June Book Reviews

j0438678 After yesterday’s bizarre internet problems (DO NOT let you children play Mario Kart online using their Wii!), I’m back with my normal ADSL speed. Ahh… more about this in Wednesday Whiteboard.

But for now, here’s the June Book Reviews.


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Wednesday Whiteboard #10: Thesis Deadline Edition

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Dotpoint #1 Thesis Deadline Day is July 26

If you’re wondering where I’ve been, the answer is busy. Busy, out bush for most of last week (sacred site clearances for gravel pits in the most glorious, remote outback places) and busy finishing my PhD thesis. The thesis needs to be in a finished state by 26 July, when I go to Canberra for a month to work intensively with my supervisor to prepare it for submission. I have about two-thirds of a chapter left to write.

Thus, my life has been wading through data about the practices that comprise joint management (co-management), what people say ‘doing’ joint management is, and what the organisation I’m studying has written in business plans, funding documents and reported about ‘joint management activities’. Yes, chapter 7 is all about the stuff that gets done (and classified) as joint management. Incidentally, if you click on the link, you’ll see a picture of Aboriginal Elder, Leslie Foster (Blackhat), with whom I spent a day last week for my consultations. Jason (the ranger) used to be the Parks & Wildlife Joint Management Pin up boy. Unfortunately for PWS, Jason no longer works for them.  But hey, that’s what happens if you piss off your talented staff.

The important thing is this: I probably won’t be writing a lot of blog posts for the next few weeks. I’ll be glued to my thesis. So please be patient with me. Once it’s done, I’ll be able to go full steam ahead with the blog and the BIG IDEA once more.

Dotpoint #2 Writing a PhD Thesis is MUCH MUCH HARDER THAN CHILDBIRTH!

I am qualified to say this. I have given birth to two children. Doing a PhD is much harder than childbirth. Much, much harder.

For example: I took about 11 hours to give birth to Rhiannon. It took 2 hours to give birth to Ben – and I kept a moment-by-moment diary that even includes the cricket scores.  However, it has taken 10 YEARS to give birth to my PhD thesis. That’s right: 10 years.

There are some striking parallels:

  • In childbirth, nurses and doctors make you feel dumb and as remove your sense of control … So does a PhD!
  • During childbirth, a whole lot of strangers peer into, poke and prod at your most intimate parts … when you do a PhD, your writing is the window into your mind, also poked, prodded and peered into by a whole lot of strangers (examiners).
  • There are no instructions for childbirth (ignore the breath stuff – it’s bullshit. Your body just takes over) … There are no real instructions for a PhD – your data/supervisor/deepest fears take over.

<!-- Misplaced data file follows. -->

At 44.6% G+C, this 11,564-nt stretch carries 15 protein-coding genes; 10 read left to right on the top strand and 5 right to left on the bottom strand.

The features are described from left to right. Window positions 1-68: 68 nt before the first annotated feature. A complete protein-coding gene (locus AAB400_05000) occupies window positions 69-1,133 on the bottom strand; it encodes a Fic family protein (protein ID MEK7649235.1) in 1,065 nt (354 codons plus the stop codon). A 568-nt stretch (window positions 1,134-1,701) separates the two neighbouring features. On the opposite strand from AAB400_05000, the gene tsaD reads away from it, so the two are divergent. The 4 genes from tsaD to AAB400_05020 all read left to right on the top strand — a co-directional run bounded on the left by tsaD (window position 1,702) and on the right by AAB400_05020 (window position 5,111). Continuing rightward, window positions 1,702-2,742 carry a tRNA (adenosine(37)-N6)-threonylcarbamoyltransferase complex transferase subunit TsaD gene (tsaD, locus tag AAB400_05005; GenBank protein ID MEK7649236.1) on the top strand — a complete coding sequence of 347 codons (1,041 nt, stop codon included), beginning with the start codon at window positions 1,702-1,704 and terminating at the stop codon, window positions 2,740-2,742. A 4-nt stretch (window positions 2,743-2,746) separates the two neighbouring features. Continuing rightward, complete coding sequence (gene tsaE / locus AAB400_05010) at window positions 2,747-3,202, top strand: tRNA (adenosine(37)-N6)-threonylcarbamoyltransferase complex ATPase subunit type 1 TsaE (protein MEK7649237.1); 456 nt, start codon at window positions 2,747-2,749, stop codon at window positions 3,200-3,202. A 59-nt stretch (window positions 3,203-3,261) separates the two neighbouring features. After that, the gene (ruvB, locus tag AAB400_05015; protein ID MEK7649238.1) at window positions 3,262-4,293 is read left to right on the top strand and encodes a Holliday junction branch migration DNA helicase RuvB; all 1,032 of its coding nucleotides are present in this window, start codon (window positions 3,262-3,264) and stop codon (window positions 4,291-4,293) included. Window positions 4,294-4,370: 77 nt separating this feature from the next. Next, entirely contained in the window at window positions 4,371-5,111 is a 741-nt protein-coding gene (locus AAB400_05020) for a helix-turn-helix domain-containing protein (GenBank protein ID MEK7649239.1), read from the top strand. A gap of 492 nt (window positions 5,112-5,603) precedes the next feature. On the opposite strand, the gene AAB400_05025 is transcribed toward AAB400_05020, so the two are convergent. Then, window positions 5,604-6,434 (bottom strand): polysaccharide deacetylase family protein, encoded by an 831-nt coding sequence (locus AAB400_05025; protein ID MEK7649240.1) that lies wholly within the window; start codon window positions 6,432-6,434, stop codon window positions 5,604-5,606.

Writing a PhD is only slightly less difficult than bringing home a new baby: sleepless nights, baby wanting your boob all the time, nappies to change, more boob, depression. Blech. That’s why there are 7 years between my children – I almost didn’t go back for more.

Dotpoint #3: I’ve Been Really Stuck and Depressed About the Thesis

Another reason I haven’t been writing is that I’ve been pretty down about the thesis (and a few other things). Stuck. Worried about the deadline. Feeling like it’s not good enough and won’t be the thesis I want it to be.

I’ve been having some great coaching from the guys over at Action Podcast for this. I have worked out a plan with the help of Sam & Paul, and I’ve had to change it slightly as last week, I had a HUGE bushwork week. But really, I’m just going to have to work through the plan and my depression and do the work when I have so little confidence in myself and the thesis I’m creating.

It’s not that I can’t write – I can write fine. It’s not that I don’t have enough data – I have so much data, I could write another thesis or three!

It’s that I’m worried that the thesis  is not going to be intellectually sophisiticated enough. And I’m worried that there will be huge holes in my arguments. I’m relying on my supervisor to help me with these things. My complete and utter trust in these things is with my supervisor, which is at least some weight off my mind.

I have no idea how this will all turn out. Whether I’ll have to rewrite the whole thing. Whether the examiners will reject it and laugh.

And there is no real reason for me to do a PhD: no payrise, no tenure. No promotion. I will simply have some letters before or after my name.

I really wonder why I’m doing this to myself.

To prove I’m good enough, smart enough, worthy enough … to myself? My mother (I was never as good as the little girly-girls across the road when I was a child). My peers?

I often wonder if I am doomed to be eternally insecure about my entire existence. Everything that I am, have, my relationships. My world.

There’s times when I feel absolutely alone. Like it’s just me inside my brainbox and no one else can relate to what I’m doing. Something else I just have to live with.

Anyway, perhaps I’ll get to write another post later on in the week. If I’m lucky.